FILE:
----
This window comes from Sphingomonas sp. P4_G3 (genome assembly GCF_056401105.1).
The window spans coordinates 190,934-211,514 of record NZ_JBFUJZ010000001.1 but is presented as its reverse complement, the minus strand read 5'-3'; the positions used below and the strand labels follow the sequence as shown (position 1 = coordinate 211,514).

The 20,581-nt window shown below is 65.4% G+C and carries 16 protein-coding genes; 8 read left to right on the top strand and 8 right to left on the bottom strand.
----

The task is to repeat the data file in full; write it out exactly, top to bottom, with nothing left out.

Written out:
This window comes from Sphingomonas sp. P4_G3 (genome assembly GCF_056401105.1).
The window spans coordinates 190,934-211,514 of record NZ_JBFUJZ010000001.1 but is presented as its reverse complement, the minus strand read 5'-3'; the positions used below and the strand labels follow the sequence as shown (position 1 = coordinate 211,514).

The 20,581-nt window shown below is 65.4% G+C and carries 16 protein-coding genes; 8 read left to right on the top strand and 8 right to left on the bottom strand.